There are several. In the first place, people take it for granted that they cannot grow like normal human beings, that they cannot make progress. Sadly, people look at the blind and other disabled people as objects of pity and charity. People treat them as people in whom they should not invest money. And if they donate money for them, they feel it will bring peace to the souls of their deceased relatives. This is lamentable.

What can we do to correct these perceptions?

This can be done through projecting the success stories of the disabled in the mass media. This can change the attitude of people towards the disabled. The media can have tremendous impact on the minds of people if they bring to light the struggles and achievements of the disabled. People should develop a positive attitude towards the disabled considering they can also live a meaningful life.

What can the man in the street do to appreciate the strength of the differently abled?

A. If they come to our organisation, they will realise what the blind and other disabled people are made of. They would see a physiotherapist, a computer-literate young man, and a painter busy making brushstrokes; and, to one’s surprise, they are all disabled.

The Blind People’s Association (BPA) would like to have volunteers who can work as catalysts for change that would convey the message that the disabled should not remain confined to homes. The common man needs to be aware of the strengths of the disabled, and he doesn’t have to spend a rupee to raise that awareness.

What about the role of the parents of the differently abled?

Parents of disabled people should know that their sons and daughters are also human beings and should not confine them to homes. They should realise that they are not a burden to the family as they too can study, make progress, be productive and contribute to growth.

Did you find gender discrimination in the families of the differently abled?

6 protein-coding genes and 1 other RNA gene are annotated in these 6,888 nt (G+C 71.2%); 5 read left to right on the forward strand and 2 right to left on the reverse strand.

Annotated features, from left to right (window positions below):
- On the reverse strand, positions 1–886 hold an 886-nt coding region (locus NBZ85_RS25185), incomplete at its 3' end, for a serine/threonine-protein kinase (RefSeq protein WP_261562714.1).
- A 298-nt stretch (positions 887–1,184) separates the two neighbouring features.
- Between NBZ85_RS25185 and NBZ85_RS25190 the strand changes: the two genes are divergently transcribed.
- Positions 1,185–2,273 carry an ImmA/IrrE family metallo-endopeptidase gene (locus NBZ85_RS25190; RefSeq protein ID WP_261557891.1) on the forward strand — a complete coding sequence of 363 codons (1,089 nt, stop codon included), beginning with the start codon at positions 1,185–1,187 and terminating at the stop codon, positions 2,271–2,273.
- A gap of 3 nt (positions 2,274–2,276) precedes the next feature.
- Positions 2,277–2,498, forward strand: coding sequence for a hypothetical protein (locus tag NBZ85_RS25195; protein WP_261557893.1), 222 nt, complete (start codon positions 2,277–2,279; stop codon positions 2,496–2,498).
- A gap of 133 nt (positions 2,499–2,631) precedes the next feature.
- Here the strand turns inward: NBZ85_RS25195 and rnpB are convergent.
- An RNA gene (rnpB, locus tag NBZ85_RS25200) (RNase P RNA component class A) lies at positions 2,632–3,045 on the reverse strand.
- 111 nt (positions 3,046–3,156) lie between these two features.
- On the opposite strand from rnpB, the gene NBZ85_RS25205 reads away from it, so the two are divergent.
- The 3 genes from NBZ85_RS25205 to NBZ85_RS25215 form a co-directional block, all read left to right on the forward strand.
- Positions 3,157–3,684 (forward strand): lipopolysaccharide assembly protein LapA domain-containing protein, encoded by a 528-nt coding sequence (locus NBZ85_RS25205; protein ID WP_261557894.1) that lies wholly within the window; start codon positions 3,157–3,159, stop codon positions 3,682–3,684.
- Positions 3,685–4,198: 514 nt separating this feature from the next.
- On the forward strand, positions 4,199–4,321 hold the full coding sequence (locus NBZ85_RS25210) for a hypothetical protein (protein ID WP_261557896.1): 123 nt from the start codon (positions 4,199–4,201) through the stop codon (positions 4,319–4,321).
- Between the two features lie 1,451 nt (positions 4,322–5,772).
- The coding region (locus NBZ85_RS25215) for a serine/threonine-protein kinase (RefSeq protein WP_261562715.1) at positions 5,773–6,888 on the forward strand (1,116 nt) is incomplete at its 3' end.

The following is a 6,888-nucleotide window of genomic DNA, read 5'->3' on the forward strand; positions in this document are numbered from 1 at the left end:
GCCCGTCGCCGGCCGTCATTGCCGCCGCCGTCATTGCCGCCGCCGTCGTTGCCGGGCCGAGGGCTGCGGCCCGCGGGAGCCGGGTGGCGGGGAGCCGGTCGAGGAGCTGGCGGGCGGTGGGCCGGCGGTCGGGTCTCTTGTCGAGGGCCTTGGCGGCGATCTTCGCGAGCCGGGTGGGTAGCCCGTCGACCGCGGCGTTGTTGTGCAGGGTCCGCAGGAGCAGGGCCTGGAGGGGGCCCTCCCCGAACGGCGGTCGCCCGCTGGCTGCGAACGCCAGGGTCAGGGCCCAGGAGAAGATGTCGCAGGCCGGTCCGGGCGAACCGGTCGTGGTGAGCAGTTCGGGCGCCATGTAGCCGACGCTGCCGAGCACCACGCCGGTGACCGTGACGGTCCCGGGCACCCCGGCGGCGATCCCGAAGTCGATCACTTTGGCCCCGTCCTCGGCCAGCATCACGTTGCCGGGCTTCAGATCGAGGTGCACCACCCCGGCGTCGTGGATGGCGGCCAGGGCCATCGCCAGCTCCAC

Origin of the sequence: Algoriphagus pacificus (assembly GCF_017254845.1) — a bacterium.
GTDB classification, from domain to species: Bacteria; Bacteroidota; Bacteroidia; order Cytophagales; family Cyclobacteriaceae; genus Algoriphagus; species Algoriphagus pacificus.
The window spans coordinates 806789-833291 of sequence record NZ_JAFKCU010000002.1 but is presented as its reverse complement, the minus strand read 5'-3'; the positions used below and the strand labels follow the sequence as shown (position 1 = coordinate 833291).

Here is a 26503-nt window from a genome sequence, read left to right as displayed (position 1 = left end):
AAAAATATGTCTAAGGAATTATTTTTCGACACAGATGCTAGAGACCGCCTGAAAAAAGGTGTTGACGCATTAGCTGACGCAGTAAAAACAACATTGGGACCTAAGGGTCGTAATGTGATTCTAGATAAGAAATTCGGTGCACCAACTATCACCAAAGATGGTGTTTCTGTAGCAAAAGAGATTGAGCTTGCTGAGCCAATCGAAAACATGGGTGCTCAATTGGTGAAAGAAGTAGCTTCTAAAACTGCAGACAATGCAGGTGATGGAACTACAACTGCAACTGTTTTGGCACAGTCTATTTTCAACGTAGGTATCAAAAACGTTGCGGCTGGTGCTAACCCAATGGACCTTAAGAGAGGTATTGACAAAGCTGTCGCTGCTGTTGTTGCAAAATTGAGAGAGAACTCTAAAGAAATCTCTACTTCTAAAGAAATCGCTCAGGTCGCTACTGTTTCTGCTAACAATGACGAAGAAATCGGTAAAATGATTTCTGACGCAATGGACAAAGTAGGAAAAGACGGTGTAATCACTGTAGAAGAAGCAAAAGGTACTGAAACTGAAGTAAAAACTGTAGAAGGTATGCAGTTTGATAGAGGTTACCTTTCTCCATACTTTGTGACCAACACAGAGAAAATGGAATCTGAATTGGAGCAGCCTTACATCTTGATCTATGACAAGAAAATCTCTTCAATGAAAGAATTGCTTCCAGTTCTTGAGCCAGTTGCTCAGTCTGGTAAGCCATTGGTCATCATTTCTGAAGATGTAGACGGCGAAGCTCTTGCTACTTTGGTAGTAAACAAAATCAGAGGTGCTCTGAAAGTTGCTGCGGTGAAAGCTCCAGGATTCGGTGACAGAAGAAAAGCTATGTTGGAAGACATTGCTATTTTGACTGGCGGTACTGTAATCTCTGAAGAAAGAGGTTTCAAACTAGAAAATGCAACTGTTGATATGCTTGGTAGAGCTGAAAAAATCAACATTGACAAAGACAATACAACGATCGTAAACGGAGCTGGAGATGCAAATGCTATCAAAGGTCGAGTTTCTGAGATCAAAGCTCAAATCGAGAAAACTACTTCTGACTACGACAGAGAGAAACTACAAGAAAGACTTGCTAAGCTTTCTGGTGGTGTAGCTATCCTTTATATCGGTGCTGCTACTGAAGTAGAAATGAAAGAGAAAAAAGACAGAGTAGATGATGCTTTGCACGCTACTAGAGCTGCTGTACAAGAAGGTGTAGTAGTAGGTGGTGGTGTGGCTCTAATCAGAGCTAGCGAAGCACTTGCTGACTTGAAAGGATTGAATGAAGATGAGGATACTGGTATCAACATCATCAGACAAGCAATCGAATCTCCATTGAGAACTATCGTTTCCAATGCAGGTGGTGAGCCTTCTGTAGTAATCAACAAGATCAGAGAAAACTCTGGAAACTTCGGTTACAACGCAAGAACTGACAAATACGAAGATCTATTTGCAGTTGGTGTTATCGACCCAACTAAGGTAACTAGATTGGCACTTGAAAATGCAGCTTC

As ours is a patriarchal society, it is there. But things are slowly changing. Thinking individuals should support equality among such siblings through educating the parents. Activists too can help.

What about the role of the Government?

Ours is a welfare state and the Directive Principles in the Constitution are there exactly for this reason, ‘for caring of the marginalised people, poor people and protecting their rights’. The Government is duty bound. Many governments do it but sadly there is a lack of consistency. When an officer is transferred or retires, the project often suffers. There is no sense of ownership among government officials and there is lack of accountability. The truth is, the beneficiaries do not carry the weight of a vote bank. In our case, though, the Gujarat government has supported BPA over the years. The people of Gujarat are also very philanthropic. There is an element of humanity in them and they have supported us throughout.

What kind of world do you envision for the differently abled?

I want a world for them in which they have the dignity of a human being, have equal rights and opportunities, and are given the respect is due to them. People should feel it is their world also and that they are not lesser beings.

— Kaushik Joshi

September 2018